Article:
Written by BITE Contributor Dr. Jay Rook
In a movie you might remember from the 90s, Robin Willams plays a budding physician. He conducts an experiment to see how smiling and/or saying “Hi”, even to strangers, changes everything. It begs the question – how does your day change when someone is kind to you? How can you make someone else’s day better?
In the vast realm of fitness, wellness, nutrition, and athletics, there is a central, underlying theme that says one should never become satisfied with his/her current state. We are constantly striving – to be better, leaner, faster, stronger, prettier, healthier. On the opposite end of the spectrum is an evolving trend exclaiming, “Love yourself!” At its most extreme, it implies that whatever you eat, however you eat it, whatever your habits or exercise practices (or lack thereof), the world should accept and embrace you. Between these extremes are the shamers and critics. So who’s got it right?
I’m a health professional, and other members of my team will often declare, “Dr. Rook would never eat that…” or “Don’t let Dr. Rook see you eating that…” Even more interestingly, one colleague with more lax nutrition/fitness habits will sarcastically comment on another more focused person’s food choices. You’ve probably been on one end or the other of this type of exchange. The responses are typically comments like, “It’s too hard to eat that way, so why bother?”, “I’m eating this way to fit into…”, “It just takes too much time and effort.” or “I have to do this or I would be X pounds heavier.” There are a million justifications we make, regardless of which side of the debate we fall on.
The real question isn’t who’s right or wrong, it’s this: Are you happy with yourself? Our justifications, in some degree, are really just criticisms. They are subtle, passive-aggressive digs at the beliefs and positions of others (and your own as well). They are a battle cry to get someone off their bandwagon and on to yours.
Consider this. When you are happy with yourself, there is no need to criticize, or dig, or rally cry at someone else, or at yourself. Don’t hear me wrong, I’m not advocating complacency — in my opinion it’s often the complacent who are guilty of these behaviors. But perhaps, in this great debate on what to eat, how to eat, where to eat, when to eat, what to do, how to look, etc., when you are happy with yourself (regardless of diet, physical appearance, or activity level), you exude security, confidence, and inspiration. Because of those qualities, you don’t react with justifications.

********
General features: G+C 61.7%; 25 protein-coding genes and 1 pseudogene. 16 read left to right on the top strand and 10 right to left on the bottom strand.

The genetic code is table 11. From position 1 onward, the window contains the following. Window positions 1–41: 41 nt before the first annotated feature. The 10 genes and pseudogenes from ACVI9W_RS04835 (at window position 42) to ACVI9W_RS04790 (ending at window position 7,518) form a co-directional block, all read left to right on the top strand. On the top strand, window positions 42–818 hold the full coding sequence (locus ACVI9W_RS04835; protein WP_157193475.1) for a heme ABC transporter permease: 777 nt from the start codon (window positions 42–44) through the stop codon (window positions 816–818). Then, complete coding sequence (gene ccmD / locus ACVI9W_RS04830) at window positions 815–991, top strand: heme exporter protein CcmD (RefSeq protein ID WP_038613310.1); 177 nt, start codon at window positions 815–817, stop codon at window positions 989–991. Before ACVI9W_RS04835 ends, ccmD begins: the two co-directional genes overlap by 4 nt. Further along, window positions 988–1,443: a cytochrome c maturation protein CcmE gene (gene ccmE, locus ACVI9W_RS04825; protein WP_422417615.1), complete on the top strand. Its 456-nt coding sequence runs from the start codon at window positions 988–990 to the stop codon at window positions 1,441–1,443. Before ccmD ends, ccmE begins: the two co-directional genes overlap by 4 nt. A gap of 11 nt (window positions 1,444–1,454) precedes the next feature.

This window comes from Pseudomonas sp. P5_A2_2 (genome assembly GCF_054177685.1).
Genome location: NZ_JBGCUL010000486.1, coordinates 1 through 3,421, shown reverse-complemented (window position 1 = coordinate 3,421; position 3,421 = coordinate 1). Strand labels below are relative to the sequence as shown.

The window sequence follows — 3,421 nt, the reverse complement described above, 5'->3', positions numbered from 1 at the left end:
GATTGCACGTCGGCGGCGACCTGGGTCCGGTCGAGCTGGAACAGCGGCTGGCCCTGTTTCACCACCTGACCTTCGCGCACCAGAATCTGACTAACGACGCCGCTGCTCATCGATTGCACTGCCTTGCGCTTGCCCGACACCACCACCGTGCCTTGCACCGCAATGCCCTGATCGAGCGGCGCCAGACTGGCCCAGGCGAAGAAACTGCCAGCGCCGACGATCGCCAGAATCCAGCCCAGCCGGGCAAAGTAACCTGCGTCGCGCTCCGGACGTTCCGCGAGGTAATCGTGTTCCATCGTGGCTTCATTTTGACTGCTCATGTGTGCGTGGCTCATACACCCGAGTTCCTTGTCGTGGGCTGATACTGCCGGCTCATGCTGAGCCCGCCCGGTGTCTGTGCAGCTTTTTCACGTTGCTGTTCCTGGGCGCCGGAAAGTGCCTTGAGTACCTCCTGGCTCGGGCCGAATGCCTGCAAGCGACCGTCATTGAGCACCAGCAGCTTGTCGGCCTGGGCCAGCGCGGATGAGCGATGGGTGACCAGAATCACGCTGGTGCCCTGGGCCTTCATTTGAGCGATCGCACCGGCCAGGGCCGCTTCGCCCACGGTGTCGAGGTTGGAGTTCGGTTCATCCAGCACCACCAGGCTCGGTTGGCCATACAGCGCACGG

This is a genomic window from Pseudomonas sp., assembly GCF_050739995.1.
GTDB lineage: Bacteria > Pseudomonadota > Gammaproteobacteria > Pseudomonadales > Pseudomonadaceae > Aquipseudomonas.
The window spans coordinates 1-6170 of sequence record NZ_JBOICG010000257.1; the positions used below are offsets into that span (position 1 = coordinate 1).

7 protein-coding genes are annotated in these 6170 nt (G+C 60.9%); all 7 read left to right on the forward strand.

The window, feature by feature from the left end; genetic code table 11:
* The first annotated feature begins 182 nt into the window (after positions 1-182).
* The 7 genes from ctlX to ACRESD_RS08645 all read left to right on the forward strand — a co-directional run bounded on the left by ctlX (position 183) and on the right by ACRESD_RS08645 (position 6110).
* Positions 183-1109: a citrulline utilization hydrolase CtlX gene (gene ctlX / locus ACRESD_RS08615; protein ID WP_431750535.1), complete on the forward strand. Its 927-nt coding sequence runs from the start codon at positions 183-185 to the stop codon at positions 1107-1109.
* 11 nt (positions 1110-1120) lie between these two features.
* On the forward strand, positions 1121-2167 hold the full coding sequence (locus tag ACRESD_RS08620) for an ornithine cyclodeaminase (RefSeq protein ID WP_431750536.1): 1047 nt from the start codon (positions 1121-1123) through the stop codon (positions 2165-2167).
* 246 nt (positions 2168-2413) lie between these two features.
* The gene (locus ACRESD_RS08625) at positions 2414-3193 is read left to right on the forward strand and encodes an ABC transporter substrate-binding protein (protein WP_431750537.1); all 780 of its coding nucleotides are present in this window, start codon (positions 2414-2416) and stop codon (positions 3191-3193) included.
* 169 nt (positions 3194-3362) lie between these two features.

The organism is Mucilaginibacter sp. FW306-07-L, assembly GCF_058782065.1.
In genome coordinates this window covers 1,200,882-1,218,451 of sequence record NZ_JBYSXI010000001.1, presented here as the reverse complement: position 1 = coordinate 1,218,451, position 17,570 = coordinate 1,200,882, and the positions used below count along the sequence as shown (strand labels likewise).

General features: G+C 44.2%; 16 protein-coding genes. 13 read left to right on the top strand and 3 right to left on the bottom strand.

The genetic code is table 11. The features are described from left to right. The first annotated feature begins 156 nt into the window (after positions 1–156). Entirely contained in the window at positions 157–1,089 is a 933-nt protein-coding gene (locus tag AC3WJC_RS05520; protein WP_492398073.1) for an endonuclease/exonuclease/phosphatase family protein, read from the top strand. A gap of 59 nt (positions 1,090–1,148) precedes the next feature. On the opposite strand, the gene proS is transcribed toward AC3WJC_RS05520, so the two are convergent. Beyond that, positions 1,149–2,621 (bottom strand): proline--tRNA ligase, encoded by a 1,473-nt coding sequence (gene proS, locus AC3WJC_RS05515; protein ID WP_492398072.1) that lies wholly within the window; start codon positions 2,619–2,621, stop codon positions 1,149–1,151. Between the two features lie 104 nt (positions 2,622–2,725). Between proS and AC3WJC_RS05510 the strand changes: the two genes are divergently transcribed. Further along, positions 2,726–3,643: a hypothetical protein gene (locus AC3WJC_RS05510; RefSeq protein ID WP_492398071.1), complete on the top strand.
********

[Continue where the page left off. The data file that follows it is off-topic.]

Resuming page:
I’m speaking to myself as much as anyone else — I tend to be a very confident person (some misconstrue this as cockiness). But sometimes I feel compelled to particiapte in these types of justifications. In my role as a physician, I need to impart wisdom and guidance while being constructively supportive. This maximizes the likelihood that my patients will achieve success.
What would it be like to live in a world where everyone was happy with themselves? I can only control myself, but I can influence others by finding balance in myself and exhibiting it. I may think my food choices or habits are better than someone else’s, but I can maintain my happiness and balance while inspiring change in others by learning to be content with my choices no matter what my goals or ambitions are. Our goals and ideals have been skewed by social media, TV, and magazines anyway — chasing an unrealistic goal you can never achieve will never bring happiness! Analyzing and refining a goal to make realistic, attainable objectives is something I do often with patients.
What does this have to do with being happy with yourself? If you have selected a realistic goal and designed a practical plan with measurable objectives, then every day should be a happy day as you work towards your finish line. Unrealistic goals effectively move the finish line, so you are never closer to it. It makes no sense.
This next week, make a point to smile, be enthusiastic, and be supportive. If you do this five times more than you would have normally, give yourself a reward (one that doesn’t sabotage another goal!). If, at the end of the week, you’ve hit your objective every day, have a bigger reward planned. This strategy, called Health Behavior Change, works in wonderful ways to make progress with a variety of behaviors and habits. But more importantly, see how you feel at the end of the week. Look at how you have progressed with your other goals. What has changed in your social and family circles? Do you notice a broader change? Imagine if everyone did this every day. Not only would it become an easy habit, the world might be a brighter place if, when asked, you could respond that you’re happy with yourself.
Dr. Jay Rook is the Integrative and Athlete Wellness physician with Heritage Life Fit/Heritage Victor Valley Medical Group in southern California. He provides nutrition and fitness oriented primary care to athletic-minded individuals aged 18-64. He also offers integrative, longevity and non surgical injury therapies as a sub-specialist with a focus on athlete performance and recovery. Read more